Report 10—Securing Personal Protective Equipment and Medical Devices
At a GlanceReport 10—Securing Personal Protective Equipment and Medical Devices
Why we did this audit
- This audit is important because Personal Protective Equipment (PPE) and medical devices are vital for the safety of Canadians, particularly front-line workers and patients. This equipment is even more important during a pandemic. Management of the equipment has to be effective so that there is a sufficient supply when a public health emergency happens, and so that the infrastructure and processes are in place to meet increased demand during such emergencies.
- Emergencies such as the COVID‑19 pandemic can occur at any time with little warning. These events may require timely access to essential provisions in the federal stockpile, such as an inventory of PPE and medical devices based on expert advice, to help protect the health and safety of Canadians.
- As a result of long-standing unaddressed problems with the systems and practices in place to manage the National Emergency Strategic Stockpile, the Public Health Agency of Canada was not as prepared as it could have been to respond to the surge in provincial and territorial needs for PPE and medical devices brought on by the COVID‑19 pandemic.
- The Public Health Agency of Canada improved how it managed the assessment and allocation of personal protective equipment and medical devices to help meet provincial and territorial needs
- Health Canada modified its processing of supplier licence applications to respond more rapidly to increasing demand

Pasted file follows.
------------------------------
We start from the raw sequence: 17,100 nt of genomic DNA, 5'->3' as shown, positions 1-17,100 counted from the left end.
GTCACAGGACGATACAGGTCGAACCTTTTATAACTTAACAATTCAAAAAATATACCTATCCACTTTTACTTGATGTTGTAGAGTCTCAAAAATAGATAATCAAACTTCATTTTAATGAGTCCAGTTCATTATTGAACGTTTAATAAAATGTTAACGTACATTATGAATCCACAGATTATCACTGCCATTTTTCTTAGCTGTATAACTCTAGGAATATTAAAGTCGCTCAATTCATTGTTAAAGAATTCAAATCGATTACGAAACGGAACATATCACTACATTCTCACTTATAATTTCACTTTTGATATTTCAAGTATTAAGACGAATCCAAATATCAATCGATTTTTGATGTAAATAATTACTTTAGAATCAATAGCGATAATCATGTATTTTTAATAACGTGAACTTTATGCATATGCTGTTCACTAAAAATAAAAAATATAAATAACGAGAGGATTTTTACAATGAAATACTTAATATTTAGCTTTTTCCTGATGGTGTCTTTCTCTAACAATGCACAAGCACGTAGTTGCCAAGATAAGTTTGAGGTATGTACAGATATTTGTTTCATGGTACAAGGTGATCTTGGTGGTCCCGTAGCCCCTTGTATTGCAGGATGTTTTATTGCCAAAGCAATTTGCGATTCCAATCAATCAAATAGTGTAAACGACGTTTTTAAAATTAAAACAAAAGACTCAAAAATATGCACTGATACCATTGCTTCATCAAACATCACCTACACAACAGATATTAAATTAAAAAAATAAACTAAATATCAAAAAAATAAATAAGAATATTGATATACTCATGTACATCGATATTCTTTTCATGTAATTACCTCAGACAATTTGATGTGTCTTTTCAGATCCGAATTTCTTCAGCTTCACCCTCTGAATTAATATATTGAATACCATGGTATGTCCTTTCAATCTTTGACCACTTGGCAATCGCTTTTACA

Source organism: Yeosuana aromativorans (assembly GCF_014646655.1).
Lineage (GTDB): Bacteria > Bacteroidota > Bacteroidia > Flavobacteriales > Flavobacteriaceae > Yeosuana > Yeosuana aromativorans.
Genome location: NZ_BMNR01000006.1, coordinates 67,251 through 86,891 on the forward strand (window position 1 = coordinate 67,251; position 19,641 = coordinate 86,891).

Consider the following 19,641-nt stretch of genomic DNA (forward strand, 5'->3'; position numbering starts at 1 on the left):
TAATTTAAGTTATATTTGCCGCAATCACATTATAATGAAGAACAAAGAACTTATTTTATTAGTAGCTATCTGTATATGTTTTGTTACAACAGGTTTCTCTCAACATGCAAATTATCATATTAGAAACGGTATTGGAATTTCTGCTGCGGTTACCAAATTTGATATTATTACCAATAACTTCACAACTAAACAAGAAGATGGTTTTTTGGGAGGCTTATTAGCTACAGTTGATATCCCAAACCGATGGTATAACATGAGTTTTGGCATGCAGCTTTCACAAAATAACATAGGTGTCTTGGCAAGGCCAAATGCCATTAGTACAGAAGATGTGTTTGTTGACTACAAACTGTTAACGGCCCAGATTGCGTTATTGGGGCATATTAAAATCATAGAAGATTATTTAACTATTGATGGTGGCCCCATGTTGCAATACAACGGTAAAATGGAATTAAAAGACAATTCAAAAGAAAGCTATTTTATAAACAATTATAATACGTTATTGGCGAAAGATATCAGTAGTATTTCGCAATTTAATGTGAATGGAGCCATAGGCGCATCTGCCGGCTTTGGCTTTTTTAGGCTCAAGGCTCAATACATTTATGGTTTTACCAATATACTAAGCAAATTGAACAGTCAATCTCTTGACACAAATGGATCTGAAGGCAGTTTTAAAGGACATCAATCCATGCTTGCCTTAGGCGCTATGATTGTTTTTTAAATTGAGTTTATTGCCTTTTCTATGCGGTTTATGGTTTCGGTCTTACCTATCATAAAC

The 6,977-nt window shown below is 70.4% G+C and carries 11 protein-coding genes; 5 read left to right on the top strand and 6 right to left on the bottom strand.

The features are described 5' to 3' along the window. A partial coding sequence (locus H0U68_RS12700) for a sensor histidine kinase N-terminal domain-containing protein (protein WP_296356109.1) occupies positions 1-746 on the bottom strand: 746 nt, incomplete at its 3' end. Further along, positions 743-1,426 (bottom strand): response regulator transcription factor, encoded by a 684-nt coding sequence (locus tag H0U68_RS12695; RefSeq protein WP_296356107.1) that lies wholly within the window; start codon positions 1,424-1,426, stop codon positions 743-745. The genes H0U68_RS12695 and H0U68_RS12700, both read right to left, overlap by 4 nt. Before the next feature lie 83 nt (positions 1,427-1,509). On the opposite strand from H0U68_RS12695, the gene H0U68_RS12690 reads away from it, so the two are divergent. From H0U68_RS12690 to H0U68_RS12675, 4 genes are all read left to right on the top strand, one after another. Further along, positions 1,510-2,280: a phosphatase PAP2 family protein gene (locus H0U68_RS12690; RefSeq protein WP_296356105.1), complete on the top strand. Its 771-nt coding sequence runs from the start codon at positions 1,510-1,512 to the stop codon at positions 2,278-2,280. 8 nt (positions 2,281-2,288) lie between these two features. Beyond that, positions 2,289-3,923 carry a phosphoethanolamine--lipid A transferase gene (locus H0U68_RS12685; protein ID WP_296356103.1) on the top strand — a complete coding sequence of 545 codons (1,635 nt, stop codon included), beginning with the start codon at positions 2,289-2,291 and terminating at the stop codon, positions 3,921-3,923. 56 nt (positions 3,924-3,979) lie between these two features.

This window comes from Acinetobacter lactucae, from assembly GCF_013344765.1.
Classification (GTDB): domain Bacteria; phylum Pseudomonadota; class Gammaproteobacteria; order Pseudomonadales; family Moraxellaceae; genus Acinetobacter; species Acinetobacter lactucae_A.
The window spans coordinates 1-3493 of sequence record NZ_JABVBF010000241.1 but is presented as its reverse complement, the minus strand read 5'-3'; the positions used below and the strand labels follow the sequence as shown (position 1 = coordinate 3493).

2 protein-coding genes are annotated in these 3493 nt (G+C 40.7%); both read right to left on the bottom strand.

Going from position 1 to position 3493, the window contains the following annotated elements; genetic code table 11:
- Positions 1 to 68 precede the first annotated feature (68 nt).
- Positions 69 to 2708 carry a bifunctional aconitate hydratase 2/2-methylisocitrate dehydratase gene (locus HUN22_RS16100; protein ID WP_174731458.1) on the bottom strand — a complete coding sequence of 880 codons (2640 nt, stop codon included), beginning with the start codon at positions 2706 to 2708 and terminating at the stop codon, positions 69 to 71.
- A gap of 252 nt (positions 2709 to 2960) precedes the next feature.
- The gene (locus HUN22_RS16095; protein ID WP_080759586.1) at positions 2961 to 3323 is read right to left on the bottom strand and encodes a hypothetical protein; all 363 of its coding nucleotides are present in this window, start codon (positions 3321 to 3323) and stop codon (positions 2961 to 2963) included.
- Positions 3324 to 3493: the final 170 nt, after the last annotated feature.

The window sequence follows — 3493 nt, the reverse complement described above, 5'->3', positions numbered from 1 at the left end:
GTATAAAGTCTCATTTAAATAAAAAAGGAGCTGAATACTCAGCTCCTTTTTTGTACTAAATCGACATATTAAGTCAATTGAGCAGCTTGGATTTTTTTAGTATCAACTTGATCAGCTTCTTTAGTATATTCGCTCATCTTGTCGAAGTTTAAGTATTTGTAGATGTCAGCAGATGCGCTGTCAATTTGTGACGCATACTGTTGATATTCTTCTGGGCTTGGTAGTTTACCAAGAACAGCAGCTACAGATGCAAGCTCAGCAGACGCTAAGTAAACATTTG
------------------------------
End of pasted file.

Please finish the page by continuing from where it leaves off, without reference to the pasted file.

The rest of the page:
- Public Services and Procurement Canada mobilized resources and modified its procurement activities to quickly buy the required equipment on behalf of the Public Health Agency of Canada to respond to the pandemic.
Key facts and figures
- The federal government reported that as of 31 December 2020, it had spent more than $7 billion on PPE and medical devices.
- We found that the unaddressed federal stockpile issues had been brought to the Public Health agency’s attention through a series of internal audits dating back to at least 2010.
- In August 2020, the Public Health Agency of Canada began to use a new, long-term national supply and demand model, whose development was led by Health Canada during the summer of 2020.
- In February 2020, the Public Health Agency of Canada received the first direct request for assistance from a province or territory for equipment in its National Emergency Strategic Stockpile.
- All medical devices sold in Canada, including PPE sold for medical use, are subject to licensing requirements.
Highlights of our recommendations
- The Public Health Agency of Canada should develop and implement a comprehensive National Emergency Strategic Stockpile management plan with clear timelines that responds to relevant federal stockpile recommendations made in previous internal audits and lessons learned from the COVID‑19 pandemic.
- Health Canada should determine whether respirators are appropriately classified given that Class I medical devices are not subject to a Health Canada review for safety and effectiveness.
- Public Services and Procurement Canada, while addressing urgent needs and accepting procurement risks, should conduct checks of the financial strength of suppliers before awarding contracts that involve advance payment.
Helping to meet the needs of provincial and territorial governments for selected PPE and medical devices and providing adequate procurement support is related to target 3.d of the Sustainable Development Goals: “Strengthen the capacity of all countries, in particular developing countries, for early warning, risk reduction and management of national and global health risks.
Visit our Sustainable Development page to learn more about sustainable development and the Office of the Auditor General of CanadaOAG.
|Completion date||24 March 2021|
|Tabling date||26 May 2021|